This Spring, I’ve been experimenting with foods and nutritional science to improve on-trail diet and help me carry less food weight during my backpacking trips. The justification for this was simple: A better diet means less food to get the nutrition I need, meaning less weight carried on my back, which means being able to walk further.
I’ve noticed on hikes that a diet loaded in sugar (hiker favorites include Poptarts and Snickers) can lead to crashing (aka “hitting the wall,” “bonking,” and “pooping out”). I usually burn through high sugar energy after an hour and then am hungry again, even if I just downed 500 calories! As a result, I end up needing to eat more and eat more often—and thus carry more food.
While there’s lots of info on the Internet about fat loss associated with long slow distance exercise (aptly named LSD)—essentially what thru-hiking is—it’s a bit harder to find info about eating fat. In fact, googling long slow distance just results in a lot of Crossfitters hating on LSD and calling it boring (Guess what? I think what they do is boring compared to thru-hiking).
Birds, whales, and pretty much every other animal relies on stored fat to go on migrations—again, essentially what thru-hiking is. It turns out that not just stored fats, but also high fat diets may improve endurance in long slow distance activities.
Like all things, nutrition on trail requires a balance. Some marathoners recommend balancing your diet with 50% carbohydrates 30% fat, and 20% protein. But frankly, a lot of hikers walk farther than marathoners, and we certainly do it slower. In fact, our goals are different than most runners; we’re not trying to beat times, lose fat, or even build muscle. We’re out there to have a good time, see some nature, and not feel like garbage while we’re doing it. Since our goals, speed, and distances are different than marathoners, our nutrition should be slightly differed, too. At least one nutritionist suggests that for thru-hikers to meet our goals, the hiking diet should contain 35%-40% fat.
The best suggestion I’ve found anywhere is that thru-hikers should eat foods that our stomachs can actually hold down. Getting food—any food—to your stomach is better than having a pack full of all the “right stuff” and not eating it (that, or puking it up—that’s bad too).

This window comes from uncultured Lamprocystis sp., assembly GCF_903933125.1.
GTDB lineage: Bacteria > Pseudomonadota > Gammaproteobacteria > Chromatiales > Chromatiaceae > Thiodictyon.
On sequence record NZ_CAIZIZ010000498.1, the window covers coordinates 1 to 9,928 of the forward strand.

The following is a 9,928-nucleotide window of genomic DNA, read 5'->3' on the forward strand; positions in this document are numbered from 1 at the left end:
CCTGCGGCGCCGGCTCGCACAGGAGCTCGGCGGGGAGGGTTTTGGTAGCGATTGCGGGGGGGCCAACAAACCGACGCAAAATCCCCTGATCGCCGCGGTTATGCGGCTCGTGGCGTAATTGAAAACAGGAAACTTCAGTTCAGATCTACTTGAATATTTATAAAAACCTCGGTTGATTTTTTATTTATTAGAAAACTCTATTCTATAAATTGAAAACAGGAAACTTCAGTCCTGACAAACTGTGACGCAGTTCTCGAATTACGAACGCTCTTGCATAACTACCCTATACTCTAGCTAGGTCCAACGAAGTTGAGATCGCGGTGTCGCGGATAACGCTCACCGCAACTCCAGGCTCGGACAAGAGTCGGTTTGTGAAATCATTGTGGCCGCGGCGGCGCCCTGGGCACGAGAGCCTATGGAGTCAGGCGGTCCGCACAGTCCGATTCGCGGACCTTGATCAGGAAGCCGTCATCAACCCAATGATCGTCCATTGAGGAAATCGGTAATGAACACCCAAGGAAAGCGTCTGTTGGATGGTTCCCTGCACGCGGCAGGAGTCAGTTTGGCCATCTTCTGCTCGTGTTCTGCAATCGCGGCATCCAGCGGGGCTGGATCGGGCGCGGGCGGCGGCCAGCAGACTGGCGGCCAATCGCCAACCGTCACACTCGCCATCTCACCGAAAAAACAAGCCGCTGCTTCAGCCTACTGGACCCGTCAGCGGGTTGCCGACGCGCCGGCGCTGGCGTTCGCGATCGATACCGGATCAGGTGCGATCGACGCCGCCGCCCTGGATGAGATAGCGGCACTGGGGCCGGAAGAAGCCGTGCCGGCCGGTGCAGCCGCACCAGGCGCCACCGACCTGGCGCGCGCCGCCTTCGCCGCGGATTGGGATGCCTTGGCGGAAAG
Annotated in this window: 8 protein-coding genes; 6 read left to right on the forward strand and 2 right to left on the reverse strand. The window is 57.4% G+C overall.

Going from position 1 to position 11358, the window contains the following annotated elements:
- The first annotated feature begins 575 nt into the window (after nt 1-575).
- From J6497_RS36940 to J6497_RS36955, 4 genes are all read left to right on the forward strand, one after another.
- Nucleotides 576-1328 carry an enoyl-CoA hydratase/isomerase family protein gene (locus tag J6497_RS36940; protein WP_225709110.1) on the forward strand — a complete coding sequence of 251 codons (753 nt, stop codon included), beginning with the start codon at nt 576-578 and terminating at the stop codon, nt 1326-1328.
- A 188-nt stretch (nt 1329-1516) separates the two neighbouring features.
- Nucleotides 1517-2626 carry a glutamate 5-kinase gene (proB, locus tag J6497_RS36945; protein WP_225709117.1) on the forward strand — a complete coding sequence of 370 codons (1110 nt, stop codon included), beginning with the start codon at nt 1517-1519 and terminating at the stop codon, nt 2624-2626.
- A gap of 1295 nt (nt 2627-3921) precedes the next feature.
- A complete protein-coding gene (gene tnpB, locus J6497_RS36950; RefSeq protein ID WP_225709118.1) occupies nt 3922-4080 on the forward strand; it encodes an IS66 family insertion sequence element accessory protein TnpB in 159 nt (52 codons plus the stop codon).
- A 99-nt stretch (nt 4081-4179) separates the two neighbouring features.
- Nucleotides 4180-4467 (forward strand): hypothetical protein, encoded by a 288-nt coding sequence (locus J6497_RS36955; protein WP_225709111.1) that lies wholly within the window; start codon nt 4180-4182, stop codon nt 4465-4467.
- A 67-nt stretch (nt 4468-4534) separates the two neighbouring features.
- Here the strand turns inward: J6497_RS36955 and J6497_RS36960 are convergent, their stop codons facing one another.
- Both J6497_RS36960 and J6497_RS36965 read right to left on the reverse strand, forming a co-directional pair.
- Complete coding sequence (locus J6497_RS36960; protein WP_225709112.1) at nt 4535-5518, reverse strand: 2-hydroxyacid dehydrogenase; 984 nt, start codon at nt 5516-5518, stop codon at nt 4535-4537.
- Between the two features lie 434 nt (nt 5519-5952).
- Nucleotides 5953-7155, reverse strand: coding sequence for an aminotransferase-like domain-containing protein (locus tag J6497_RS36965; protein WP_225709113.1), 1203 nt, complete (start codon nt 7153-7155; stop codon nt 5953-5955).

Along those lines, while nuts and seeds are considered a thru-hiker staple, I’ve been eating the same boring fatty foods for enough seasons that downing this “typical hiker fare” feels like the proverbial “eating my vegetables”—I do it because it’s good for me, not because I like it.
Recently, I’ve been experimenting with a few high fat foods that take a twist that proms them up and makes them amazingly delicious. Like, I keep coming back for them delicious and can’t wait to have more. Sure, there’s a little sugar in these, but not anything near the usual hiker favorites—Little Debbies, Homerun Pies, or even many bars.
These food items pack out easily, have a great calorie to ounce ratio, and taste awesome enough that I can’t wait to down my daily fat:
I took this on a dayhike where I was just starving all the way to the top of the mountain. In fact, I’d been starving when I started. I had one 2 oz bag to share between two people. Amazingly, the fat—or something—in these chips made me feel immediately full and satiated afterwards. That would’ve never worked with 1 oz (ok, maybe I ate more than my fair share…) of any food I’ve hiked with before. Future plans involve carrying nothing but these coconut chips to trick my thru-hiking body into fullness.
For people like me who are highly food motivated, sometimes food serves more than just fuel for a hiker’s body, but also for a hiker’s inquisitiveness.With flavors like Maple Masala Kettle Roasted Pecans and Cinnamon Cayenne Almonds, these nuts are never boring. I first discovered these at OR last year, and horde them whenever I find them on sale. They’re definitely pricier than the usual roasted nut, but come in such intriguing flavors that they never sit at the bottom of my pack and actually become a huge incentive that has gotten me through some big climbs. I wasn’t sure what a Mango Chipotle almond tasted like, but my curiosity got me pushing over the next bump.
As a person who is allergic to peanuts and hazelnuts, it’s really hard to find nut butters that come in anything but plain or creamy. Once again, the crazy flavors are a winner for me, from the Breakfast of Champions Vanilla Espresso Almond Butter to the Maple Sunflower Butter. The butter comes in plastic jars (a must for backpacking) and they are also available in single serving squeeze packs for dayhikes or backpackers who enjoy the easy clean up. There’s pretty awesome peanut butter flavors like Honey Pretzel Peanut Butter or Cinnamon Raisin for those who can eat them without dying.
I’ve taken this tasty standby on two urban thru-hikes in areas where I knew the only food I would find would be fast, fried, and disgusting. I wanted instead to carry a food in my urban hiking pack that would be tasty and fatty enough that I’d be able to say “no” to the temptation of the abundant town food nearby, but also something a heck of a lot more nutritious. I can’t say I enjoy hemp seeds or pepitas raw—I’ve just eaten waaaay too many of them. I don’t know what Navitas did to these seeds, but it took a lot of resistance not to eat the entire pack in one sitting. Delicious—and at 170 calories per ounce, it makes a perfect trail food, even when you’re not walking right through town.
This carries more calories per ounce than the hiker-favorite, olive oil, while also having a subtler taste. I’ve met numerous thru-hikers who’ve downed so much olive oil that they gag at the sight of it in a hiker box. Avocado oil mixes well with breakfast drinks like the hiker favorite Carnation Instant Breakfast without making it taste like dinner.